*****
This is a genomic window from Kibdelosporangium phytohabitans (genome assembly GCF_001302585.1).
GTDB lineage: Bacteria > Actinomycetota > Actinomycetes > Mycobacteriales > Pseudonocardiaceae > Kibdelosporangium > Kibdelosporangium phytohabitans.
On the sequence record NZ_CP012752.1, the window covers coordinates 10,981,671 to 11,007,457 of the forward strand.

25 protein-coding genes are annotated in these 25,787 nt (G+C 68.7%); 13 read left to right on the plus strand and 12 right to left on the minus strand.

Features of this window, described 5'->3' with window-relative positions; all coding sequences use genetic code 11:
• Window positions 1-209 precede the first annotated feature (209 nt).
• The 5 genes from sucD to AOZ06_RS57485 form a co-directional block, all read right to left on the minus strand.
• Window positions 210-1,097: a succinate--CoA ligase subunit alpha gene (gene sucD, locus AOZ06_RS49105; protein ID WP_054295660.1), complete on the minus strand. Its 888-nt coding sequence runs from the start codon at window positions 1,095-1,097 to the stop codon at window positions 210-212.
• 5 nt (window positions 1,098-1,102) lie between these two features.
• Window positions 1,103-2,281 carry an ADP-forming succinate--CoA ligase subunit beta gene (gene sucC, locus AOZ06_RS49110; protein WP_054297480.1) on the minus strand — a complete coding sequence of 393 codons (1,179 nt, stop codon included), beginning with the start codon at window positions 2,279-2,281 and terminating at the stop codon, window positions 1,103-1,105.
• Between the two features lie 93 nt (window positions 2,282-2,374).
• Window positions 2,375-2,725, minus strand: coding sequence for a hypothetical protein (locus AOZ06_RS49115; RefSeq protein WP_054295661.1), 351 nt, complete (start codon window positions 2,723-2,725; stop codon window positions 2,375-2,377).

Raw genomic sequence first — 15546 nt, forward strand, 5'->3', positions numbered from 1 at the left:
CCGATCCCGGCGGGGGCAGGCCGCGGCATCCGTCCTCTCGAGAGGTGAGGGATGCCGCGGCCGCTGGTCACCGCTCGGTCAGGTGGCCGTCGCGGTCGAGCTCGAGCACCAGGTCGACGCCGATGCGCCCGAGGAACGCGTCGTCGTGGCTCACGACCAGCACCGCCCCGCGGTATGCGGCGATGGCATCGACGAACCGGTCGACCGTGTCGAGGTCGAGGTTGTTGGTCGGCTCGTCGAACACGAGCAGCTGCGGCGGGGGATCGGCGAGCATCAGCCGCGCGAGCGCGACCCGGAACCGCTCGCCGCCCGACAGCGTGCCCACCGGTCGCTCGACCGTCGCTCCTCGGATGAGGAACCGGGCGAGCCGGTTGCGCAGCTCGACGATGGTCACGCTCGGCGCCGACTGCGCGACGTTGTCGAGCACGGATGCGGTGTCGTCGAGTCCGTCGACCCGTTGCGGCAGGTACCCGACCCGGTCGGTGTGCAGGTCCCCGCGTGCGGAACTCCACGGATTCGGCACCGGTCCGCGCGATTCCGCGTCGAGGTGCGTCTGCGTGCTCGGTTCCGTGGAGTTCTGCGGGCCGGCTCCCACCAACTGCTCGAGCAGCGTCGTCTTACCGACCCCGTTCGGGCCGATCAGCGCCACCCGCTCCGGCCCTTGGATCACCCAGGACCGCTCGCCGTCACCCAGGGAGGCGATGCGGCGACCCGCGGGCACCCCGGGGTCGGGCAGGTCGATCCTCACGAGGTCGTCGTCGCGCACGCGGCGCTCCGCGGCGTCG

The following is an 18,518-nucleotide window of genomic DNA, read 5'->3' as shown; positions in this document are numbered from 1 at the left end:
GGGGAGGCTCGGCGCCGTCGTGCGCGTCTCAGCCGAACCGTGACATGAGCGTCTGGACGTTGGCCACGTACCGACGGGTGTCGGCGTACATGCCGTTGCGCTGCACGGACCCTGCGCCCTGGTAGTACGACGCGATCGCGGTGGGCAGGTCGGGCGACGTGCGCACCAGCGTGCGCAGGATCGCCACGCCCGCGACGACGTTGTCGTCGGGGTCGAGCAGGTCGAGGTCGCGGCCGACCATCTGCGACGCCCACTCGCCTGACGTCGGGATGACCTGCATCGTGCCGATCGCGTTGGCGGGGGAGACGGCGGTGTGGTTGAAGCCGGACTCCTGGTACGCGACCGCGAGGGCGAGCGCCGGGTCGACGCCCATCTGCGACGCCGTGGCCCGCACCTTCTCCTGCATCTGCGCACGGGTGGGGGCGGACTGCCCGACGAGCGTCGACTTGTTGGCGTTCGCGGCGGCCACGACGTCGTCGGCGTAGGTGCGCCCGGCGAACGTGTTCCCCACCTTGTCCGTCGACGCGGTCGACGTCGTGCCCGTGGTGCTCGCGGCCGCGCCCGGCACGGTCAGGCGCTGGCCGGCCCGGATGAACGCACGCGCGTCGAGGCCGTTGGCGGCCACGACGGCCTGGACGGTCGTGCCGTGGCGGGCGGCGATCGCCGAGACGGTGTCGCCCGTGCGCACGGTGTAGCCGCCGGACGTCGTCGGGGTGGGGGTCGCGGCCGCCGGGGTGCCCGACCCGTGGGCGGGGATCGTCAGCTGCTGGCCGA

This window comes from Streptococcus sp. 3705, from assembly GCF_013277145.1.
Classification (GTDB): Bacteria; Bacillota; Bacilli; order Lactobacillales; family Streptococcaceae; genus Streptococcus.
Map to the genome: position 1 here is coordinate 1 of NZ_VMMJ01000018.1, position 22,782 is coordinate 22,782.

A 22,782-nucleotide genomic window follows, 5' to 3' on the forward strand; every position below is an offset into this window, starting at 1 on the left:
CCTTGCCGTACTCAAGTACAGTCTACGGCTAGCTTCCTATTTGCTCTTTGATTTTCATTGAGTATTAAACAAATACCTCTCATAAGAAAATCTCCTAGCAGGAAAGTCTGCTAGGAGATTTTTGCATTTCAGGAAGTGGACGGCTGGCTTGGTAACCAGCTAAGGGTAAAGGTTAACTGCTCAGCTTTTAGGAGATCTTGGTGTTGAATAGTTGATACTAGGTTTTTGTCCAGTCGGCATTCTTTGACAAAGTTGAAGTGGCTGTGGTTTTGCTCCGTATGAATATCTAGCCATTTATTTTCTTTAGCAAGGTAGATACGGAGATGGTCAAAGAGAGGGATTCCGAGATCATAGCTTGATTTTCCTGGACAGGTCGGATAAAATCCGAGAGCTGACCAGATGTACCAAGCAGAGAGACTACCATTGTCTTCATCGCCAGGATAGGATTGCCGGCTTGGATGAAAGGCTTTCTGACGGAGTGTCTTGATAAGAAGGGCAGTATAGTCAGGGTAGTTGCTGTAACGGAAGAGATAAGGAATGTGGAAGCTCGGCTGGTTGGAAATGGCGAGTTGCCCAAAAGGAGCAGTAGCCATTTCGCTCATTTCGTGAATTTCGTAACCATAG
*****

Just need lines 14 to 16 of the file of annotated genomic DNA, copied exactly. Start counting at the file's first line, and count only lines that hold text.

CCGATCCCGGCGGGGGCAGGCCGCGGCATCCGTCCTCTCGAGAGGTGAGGGATGCCGCGGCCGCTGGTCACCGCTCGGTCAGGTGGCCGTCGCGGTCGAGCTCGAGCACCAGGTCGACGCCGATGCGCCCGAGGAACGCGTCGTCGTGGCTCACGACCAGCACCGCCCCGCGGTATGCGGCGATGGCATCGACGAACCGGTCGACCGTGTCGAGGTCGAGGTTGTTGGTCGGCTCGTCGAACACGAGCAGCTGCGGCGGGGGATCGGCGAGCATCAGCCGCGCGAGCGCGACCCGGAACCGCTCGCCGCCCGACAGCGTGCCCACCGGTCGCTCGACCGTCGCTCCTCGGATGAGGAACCGGGCGAGCCGGTTGCGCAGCTCGACGATGGTCACGCTCGGCGCCGACTGCGCGACGTTGTCGAGCACGGATGCGGTGTCGTCGAGTCCGTCGACCCGTTGCGGCAGGTACCCGACCCGGTCGGTGTGCAGGTCCCCGCGTGCGGAACTCCACGGATTCGGCACCGGTCCGCGCGATTCCGCGTCGAGGTGCGTCTGCGTGCTCGGTTCCGTGGAGTTCTGCGGGCCGGCTCCCACCAACTGCTCGAGCAGCGTCGTCTTACCGACCCCGTTCGGGCCGATCAGCGCCACCCGCTCCGGCCCTTGGATCACCCAGGACCGCTCGCCGTCACCCAGGGAGGCGATGCGGCGACCCGCGGGCACCCCGGGGTCGGGCAGGTCGATCCTCACGAGGTCGTCGTCGCGCACGCGGCGCTCCGCGGCGTCG

The following is an 18,518-nucleotide window of genomic DNA, read 5'->3' as shown; positions in this document are numbered from 1 at the left end:
GGGGAGGCTCGGCGCCGTCGTGCGCGTCTCAGCCGAACCGTGACATGAGCGTCTGGACGTTGGCCACGTACCGACGGGTGTCGGCGTACATGCCGTTGCGCTGCACGGACCCTGCGCCCTGGTAGTACGACGCGATCGCGGTGGGCAGGTCGGGCGACGTGCGCACCAGCGTGCGCAGGATCGCCACGCCCGCGACGACGTTGTCGTCGGGGTCGAGCAGGTCGAGGTCGCGGCCGACCATCTGCGACGCCCACTCGCCTGACGTCGGGATGACCTGCATCGTGCCGATCGCGTTGGCGGGGGAGACGGCGGTGTGGTTGAAGCCGGACTCCTGGTACGCGACCGCGAGGGCGAGCGCCGGGTCGACGCCCATCTGCGACGCCGTGGCCCGCACCTTCTCCTGCATCTGCGCACGGGTGGGGGCGGACTGCCCGACGAGCGTCGACTTGTTGGCGTTCGCGGCGGCCACGACGTCGTCGGCGTAGGTGCGCCCGGCGAACGTGTTCCCCACCTTGTCCGTCGACGCGGTCGACGTCGTGCCCGTGGTGCTCGCGGCCGCGCCCGGCACGGTCAGGCGCTGGCCGGCCCGGATGAACGCACGCGCGTCGAGGCCGTTGGCGGCCACGACGGCCTGGACGGTCGTGCCGTGGCGGGCGGCGATCGCCGAGACGGTGTCGCCCGTGCGCACGGTGTAGCCGCCGGACGTCGTCGGGGTGGGGGTCGCGGCCGCCGGGGTGCCCGACCCGTGGGCGGGGATCGTCAGCTGCTGGCCGA